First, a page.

The Salmon Farm Monitor
News From Around the Fish Farms, December 2006
In October, the SFPG won a landmark decision in connection with naming an Orcadian fish farmer from whose cages more than 30,000 farmed salmon had escaped. Following the refusal of the Fisheries Research Services (FRS) to release this information in response to a Freedom of Information request, the SFPG asked the Scottish Information Commissioner to determine the case.
The Commissioner’s decision, published on 9th October said, “I find that the FRS failed to comply with the Environmental Information (Scotland) Regulations 2004 (the EIRs) in applying the exemption contained in section (26(a) of the Freedom of Information (Scotland) Act 2002 to name the fish farm from which the salmon escaped.”
The Commissioner’s judgement concluded, “In accordance with the EIRs, I require the FRS to provide the site name for the fish farm in question to Mr Sandison. This information must be provided to Mr Sandison within 45 days of receipt of this decision notice.”
44 days later, on 21st November, the SFPG received the following letter from the FRS: “…I refer to the Scottish Information Commissioner's decision 182/2006, in which Fisheries Research Services was instructed to release the name of an Orkney Fish farm from which fish had escaped in late May 2006. The name of the farm is Kirk Noust. The name of the company which owns the farm is Mainland Salmon Ltd.”
SFPG chairman commented, “Whilst each case must be judged on its own merits, the Commissioner’s decision seems to suggest that in future, when escapes happen, the FRS will now be required to name the farmer responsible. With upwards of 500,000 factory-farmed salmon escaping from their cages each year, the public might at last be able to find out exactly who these serial-offenders are.”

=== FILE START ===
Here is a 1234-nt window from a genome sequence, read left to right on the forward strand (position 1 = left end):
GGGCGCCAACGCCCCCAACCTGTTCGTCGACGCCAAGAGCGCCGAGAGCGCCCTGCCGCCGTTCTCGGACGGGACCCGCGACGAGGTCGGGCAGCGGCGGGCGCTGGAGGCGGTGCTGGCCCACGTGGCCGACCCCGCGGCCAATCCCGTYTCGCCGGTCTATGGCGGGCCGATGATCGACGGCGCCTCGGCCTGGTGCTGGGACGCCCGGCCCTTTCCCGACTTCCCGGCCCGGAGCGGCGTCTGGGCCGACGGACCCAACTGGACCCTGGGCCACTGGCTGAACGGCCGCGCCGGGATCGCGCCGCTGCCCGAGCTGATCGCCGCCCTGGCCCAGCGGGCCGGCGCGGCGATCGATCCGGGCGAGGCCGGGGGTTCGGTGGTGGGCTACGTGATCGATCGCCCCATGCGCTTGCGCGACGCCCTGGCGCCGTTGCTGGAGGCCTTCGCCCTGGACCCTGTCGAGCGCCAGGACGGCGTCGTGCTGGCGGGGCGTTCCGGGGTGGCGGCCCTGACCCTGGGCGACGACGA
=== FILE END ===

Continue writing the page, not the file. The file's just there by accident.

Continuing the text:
In October, the Scottish Environment Protection Agency (Sepa) launched a report on the current state of Scotland’s Environment, ‘change tomorrow today’, at a seminar held in Edinburgh’s International Conference Centre. The main thrust of the ensuing debate centred upon the consequences of global warming.
The Salmon Farm Protest Group (SFPG) attend the conference and concluded, whilst welcoming the attention being paid to what might happen tomorrow, that tomorrow would be much less of a problem if Sepa more vigorously addressed pollution today.
The Sepa report made little reference to pollution caused by Scotland’s largely foreign-owned fish farmers, other than to point out how well Sepa regulated and controlled the industry: “Marine fish farming has expanded in extent and economic value, but has been managed and controlled to minimise its impact.” (Page 58).
The SFPG believes that the extent of Sepa’s efforts to control and manage the industry have been less than effective. This may be because of a lack of resources or legal restraints on how much Sepa is permitted to intervene, but recent incidents, reported below - see Landcatch Ltd, and West Minch Salmon – appear to raise serious doubts.
In June 2005 an audit report at this company’s Inverkerry fish farm in the West Highlands carried out on behalf of Marks & Spencer’s by the Inverness-based Fish Vet Group disclosed a breach of the Scottish Environment Protection Agency (Sepa) discharge consent for the use of the chemical formalin at the site.
Formalin is a solution of 37 percent formaldehyde gas dissolved in water. It is used to control external parasitic infections on farmed salmon and is a known carcinogen. The Fish Vet Group audit noted that the treatment record entry for the use of formalin on 4th April 2005 showed that 70 litres of the substance had been used, equating to more than three times the amount permitted by the Sepa discharge consent.
In August 2005, an internal guidance note between senior Landcatch Ltd managers discussed how to disguise any future breaches of the Sepa discharge consent by falsifying records, adding, “It would be prudent to regard this guidance note as a confidential, internal document and not for scrutiny by regulators or external auditors.”